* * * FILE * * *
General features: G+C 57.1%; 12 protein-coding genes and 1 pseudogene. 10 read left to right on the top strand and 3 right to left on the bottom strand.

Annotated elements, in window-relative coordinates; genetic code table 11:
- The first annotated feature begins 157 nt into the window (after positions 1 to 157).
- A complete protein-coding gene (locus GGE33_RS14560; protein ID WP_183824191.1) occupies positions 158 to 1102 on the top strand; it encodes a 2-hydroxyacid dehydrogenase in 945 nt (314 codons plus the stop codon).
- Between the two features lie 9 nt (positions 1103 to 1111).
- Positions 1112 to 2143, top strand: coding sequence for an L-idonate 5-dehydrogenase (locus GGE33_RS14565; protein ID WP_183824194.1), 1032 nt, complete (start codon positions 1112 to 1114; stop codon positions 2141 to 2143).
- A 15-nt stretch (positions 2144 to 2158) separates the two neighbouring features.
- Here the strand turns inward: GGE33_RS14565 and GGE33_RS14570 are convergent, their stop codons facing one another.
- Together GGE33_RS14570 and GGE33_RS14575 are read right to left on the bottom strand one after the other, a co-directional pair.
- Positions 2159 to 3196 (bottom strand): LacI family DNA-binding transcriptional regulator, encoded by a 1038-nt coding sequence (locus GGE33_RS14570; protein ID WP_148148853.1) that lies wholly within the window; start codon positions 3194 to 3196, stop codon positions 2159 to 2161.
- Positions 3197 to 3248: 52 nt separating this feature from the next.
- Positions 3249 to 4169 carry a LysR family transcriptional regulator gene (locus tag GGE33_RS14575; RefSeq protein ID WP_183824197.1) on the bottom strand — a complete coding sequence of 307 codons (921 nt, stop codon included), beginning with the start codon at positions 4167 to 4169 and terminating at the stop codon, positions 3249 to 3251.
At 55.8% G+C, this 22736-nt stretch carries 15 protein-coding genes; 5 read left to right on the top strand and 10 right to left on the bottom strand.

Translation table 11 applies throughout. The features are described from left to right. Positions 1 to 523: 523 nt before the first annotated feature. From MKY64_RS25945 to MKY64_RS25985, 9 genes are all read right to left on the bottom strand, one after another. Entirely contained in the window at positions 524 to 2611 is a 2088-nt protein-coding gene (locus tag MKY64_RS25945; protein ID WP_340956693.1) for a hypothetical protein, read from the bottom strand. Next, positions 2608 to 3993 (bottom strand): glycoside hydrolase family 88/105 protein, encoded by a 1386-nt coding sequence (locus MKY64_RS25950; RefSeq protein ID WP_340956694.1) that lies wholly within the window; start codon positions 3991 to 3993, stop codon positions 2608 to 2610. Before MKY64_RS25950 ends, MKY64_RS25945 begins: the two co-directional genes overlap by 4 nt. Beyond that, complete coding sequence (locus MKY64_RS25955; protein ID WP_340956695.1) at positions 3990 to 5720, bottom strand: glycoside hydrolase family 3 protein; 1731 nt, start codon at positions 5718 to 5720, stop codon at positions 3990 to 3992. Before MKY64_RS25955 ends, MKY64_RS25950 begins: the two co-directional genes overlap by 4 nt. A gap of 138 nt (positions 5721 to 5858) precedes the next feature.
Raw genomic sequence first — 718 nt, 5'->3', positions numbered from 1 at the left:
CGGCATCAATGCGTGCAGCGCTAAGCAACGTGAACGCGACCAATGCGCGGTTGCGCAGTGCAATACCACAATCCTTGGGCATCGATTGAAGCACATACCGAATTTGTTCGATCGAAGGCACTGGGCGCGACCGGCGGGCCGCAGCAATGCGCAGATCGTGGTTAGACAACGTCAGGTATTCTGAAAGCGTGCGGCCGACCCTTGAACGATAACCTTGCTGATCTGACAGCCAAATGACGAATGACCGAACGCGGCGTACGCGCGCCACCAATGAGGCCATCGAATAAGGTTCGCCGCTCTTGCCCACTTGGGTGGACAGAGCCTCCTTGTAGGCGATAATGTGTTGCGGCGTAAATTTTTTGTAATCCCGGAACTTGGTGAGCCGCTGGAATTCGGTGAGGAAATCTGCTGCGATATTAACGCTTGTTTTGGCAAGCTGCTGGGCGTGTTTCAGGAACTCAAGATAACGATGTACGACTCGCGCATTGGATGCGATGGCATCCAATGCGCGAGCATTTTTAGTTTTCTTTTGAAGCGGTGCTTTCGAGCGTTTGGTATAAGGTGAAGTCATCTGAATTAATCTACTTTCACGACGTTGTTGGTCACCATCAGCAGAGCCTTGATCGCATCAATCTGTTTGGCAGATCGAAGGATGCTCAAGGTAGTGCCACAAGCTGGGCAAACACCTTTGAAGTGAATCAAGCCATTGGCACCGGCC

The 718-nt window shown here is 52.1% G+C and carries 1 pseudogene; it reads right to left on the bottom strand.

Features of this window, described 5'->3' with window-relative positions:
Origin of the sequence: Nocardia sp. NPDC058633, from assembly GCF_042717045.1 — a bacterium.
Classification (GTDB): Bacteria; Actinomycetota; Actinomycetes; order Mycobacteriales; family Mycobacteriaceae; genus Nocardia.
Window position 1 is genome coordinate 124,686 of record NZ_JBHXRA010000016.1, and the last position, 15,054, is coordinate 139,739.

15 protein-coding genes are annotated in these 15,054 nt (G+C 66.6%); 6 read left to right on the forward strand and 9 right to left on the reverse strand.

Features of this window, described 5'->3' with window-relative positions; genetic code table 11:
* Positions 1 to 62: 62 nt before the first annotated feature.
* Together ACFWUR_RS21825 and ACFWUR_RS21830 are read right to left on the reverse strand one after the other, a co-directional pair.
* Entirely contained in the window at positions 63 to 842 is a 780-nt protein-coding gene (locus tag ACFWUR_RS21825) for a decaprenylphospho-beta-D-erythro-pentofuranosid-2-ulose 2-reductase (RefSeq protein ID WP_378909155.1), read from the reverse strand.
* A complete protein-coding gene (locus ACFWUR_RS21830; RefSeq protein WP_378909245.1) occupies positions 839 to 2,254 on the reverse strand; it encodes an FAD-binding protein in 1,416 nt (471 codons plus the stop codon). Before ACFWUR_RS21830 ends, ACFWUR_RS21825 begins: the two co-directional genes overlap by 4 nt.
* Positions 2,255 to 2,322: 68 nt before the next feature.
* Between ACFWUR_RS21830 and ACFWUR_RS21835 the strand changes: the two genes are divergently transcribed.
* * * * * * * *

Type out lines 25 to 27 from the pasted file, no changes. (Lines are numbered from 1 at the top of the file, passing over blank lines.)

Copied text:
* Together ACFWUR_RS21825 and ACFWUR_RS21830 are read right to left on the reverse strand one after the other, a co-directional pair.
* Entirely contained in the window at positions 63 to 842 is a 780-nt protein-coding gene (locus tag ACFWUR_RS21825) for a decaprenylphospho-beta-D-erythro-pentofuranosid-2-ulose 2-reductase (RefSeq protein ID WP_378909155.1), read from the reverse strand.
* A complete protein-coding gene (locus ACFWUR_RS21830; RefSeq protein WP_378909245.1) occupies positions 839 to 2,254 on the reverse strand; it encodes an FAD-binding protein in 1,416 nt (471 codons plus the stop codon). Before ACFWUR_RS21830 ends, ACFWUR_RS21825 begins: the two co-directional genes overlap by 4 nt.